Mr. Justice DOUGLAS, dissenting.
I agree with the Court of Appeals that 'verbal assent' to a search is not enough, that the fact that consent was given to the search does not imply that the suspect knew that the alternative of a refusal existed. 448 F.2d 699, 700. As that court stated:
'(U)nder many circumstances a
reasonable person might read an officer's 'May I' as the courteous expression
of a demand backed by force of law.'
Mr. Justice BRENNAN, dissenting.
The Fourth Amendment specifically guarantees '(t)he right of the people to be secure in their persons, houses, papers and effects, against unreasonable searches and seizures . . ..' We have consistently held that governmental searches conducted pursuant to a validly obtained warrant or reasonably incident to a valid arrest do not violate this guarantee. Here, however, as the Court itself recognizes, no search warrant was obtained and the State does not even suggest 'that there was probable cause to search the vehicle or that the search was incident to a valid arrest of any of the occupants.' Ante, at 2048. As a result, the search of the vehicle can be justified solely on the ground that the owner's brother gave his consent‑‑that is, that he waived his Fourth Amendment right 'to be secure' against an otherwise 'unreasonable' search. The Court holds today that an individual can effectively waive this right even though he is totally ignorant of the fact that, in the absence of his consent, such invasions of his privacy would be constitutionally prohibited. It wholly escapes me how our citizens can meaningfully be said to have waived something as precious as a constitutional guarantee without ever being aware of its existence. In my view, the Court's conclusion is supported neither by 'linguistics,' nor by 'epistemology,' nor, indeed, by 'common sense.' I respectfully dissent.
Mr. Justice MARSHALL, dissenting.
Several years ago, Mr. Justice Stewart
reminded us that '(t)he Constitution guarantees . . . a society of free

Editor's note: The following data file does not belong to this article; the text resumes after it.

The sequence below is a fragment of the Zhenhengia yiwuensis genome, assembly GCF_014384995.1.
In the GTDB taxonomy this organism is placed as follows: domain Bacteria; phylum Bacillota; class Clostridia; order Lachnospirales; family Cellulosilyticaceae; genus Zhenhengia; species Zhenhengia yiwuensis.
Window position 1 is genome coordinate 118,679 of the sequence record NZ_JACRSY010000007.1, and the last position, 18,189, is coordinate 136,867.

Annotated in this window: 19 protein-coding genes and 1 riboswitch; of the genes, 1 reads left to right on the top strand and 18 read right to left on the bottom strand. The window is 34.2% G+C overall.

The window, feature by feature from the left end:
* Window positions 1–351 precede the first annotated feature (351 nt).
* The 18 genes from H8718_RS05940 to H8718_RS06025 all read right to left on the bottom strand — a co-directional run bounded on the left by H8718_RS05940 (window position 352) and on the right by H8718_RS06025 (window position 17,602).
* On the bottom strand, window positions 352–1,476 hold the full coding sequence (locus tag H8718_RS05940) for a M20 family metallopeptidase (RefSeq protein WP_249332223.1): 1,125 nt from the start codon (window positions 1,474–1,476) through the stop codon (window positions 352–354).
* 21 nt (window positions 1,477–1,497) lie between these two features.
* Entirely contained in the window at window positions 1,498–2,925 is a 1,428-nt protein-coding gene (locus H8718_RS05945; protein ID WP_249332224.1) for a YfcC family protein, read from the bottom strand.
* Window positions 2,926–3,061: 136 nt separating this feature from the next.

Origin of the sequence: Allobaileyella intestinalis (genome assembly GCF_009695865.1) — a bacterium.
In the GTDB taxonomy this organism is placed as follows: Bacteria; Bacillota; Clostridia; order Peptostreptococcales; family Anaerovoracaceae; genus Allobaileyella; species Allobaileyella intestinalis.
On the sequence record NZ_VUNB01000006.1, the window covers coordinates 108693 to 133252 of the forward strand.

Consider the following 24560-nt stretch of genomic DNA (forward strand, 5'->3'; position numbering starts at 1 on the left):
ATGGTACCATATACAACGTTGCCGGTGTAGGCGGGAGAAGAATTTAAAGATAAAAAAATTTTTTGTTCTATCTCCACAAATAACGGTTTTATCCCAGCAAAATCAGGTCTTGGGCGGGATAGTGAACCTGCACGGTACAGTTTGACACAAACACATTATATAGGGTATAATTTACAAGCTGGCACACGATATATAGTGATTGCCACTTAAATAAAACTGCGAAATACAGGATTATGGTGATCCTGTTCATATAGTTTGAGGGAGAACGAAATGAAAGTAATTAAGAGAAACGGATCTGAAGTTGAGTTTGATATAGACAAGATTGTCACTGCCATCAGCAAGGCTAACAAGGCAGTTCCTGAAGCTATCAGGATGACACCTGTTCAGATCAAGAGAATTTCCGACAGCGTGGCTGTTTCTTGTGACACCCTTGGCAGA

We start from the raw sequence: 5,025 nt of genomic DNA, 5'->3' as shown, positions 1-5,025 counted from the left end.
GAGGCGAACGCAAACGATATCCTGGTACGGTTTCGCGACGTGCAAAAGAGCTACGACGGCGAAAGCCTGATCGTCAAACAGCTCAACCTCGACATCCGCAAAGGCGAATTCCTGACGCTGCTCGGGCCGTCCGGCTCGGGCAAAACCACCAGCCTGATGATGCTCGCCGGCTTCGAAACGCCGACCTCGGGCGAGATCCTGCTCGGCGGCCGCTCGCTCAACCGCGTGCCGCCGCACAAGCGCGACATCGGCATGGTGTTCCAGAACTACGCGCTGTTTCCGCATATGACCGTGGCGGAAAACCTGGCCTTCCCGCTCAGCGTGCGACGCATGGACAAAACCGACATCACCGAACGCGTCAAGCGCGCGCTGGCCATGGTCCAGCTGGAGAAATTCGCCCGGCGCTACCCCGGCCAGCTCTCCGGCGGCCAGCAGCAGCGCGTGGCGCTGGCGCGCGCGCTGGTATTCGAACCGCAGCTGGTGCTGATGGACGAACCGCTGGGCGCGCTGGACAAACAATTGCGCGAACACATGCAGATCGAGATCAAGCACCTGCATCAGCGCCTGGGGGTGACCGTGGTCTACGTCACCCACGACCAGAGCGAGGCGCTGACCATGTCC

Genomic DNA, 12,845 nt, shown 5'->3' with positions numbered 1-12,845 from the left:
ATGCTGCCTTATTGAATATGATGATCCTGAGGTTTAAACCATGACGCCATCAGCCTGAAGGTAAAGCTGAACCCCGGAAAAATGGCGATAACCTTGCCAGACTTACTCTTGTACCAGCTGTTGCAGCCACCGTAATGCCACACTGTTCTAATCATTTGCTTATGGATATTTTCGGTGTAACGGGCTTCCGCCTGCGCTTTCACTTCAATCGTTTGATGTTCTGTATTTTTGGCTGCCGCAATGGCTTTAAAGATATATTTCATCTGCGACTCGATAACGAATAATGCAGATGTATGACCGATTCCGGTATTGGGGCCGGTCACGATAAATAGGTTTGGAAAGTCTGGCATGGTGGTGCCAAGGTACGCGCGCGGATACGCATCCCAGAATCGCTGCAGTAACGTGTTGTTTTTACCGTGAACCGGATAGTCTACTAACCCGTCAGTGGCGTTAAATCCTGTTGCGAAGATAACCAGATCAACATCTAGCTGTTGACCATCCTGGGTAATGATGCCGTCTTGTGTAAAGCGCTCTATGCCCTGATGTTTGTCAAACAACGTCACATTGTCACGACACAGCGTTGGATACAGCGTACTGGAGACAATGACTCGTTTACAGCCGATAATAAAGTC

choice. Such a society presupposes the
capacity of its members to choose.' Ginsberg v.
I believe that the Court misstates the true issue in this case. That issue is not, as the Court suggests whether the police overbore Alcala's will in eliciting his consent, but rather, whether a simple statement of assent to search, without more, should be sufficient to permit the police to search and thus act as a relinquishment of Alcala's constitutional right to exclude the police. This Court has always scrutinized with great care claims that a person has forgone the opportunity to assert constitutional rights. See, e.g., Fuentes v. Shevin, 407 U.S. 67, 92 S.Ct. 1983, 32 L.Ed.2d 556 (1972); D. H. Overmyer Co., Inc. v. Frick Co., 405 U.S. 174, 92 S.Ct. 775, 31 L.Ed.2d 124 (1972); Boykin v. Alabama, 395 U.S. 238, 89 S.Ct. 1709, 23 L.Ed.2d 274 (1969); Carnley v. Cochran, 369 U.S. 506, 82 S.Ct. 884, 8 L.Ed.2d 70 (1962). I see no reason to give the claim that a person consented to a search any less rigorous scrutiny. Every case in this Court involving this kind of search has heretofore spoken of consent as a waiver. See, e.g., Amos v.
To begin, it is important to understand that the opinion of the Court is misleading in its treatment of the issue here in three ways. First, it derives its criterion for determining when a verbal statement of assent to search operates as a relinquishment of a person's right to preclude entry from a justification of consent searches that is inconsistent with our treatment in earlier cases of exceptions to the requirements of the Fourth Amendment, and that is not responsive to the unique nature of the consent‑ search exception. Second, it applies a standard of voluntariness that was developed in a very different context, where the standard was based on policies different from those involved in this case. Third, it mischaracterizes our prior cases involving consent searches.
The Court assumes that the issue in this case is: what are the standards by which courts are to determine that consent is voluntarily given? It then imports into the law of search and seizure standards developed to decide entirely different questions about coerced confessions.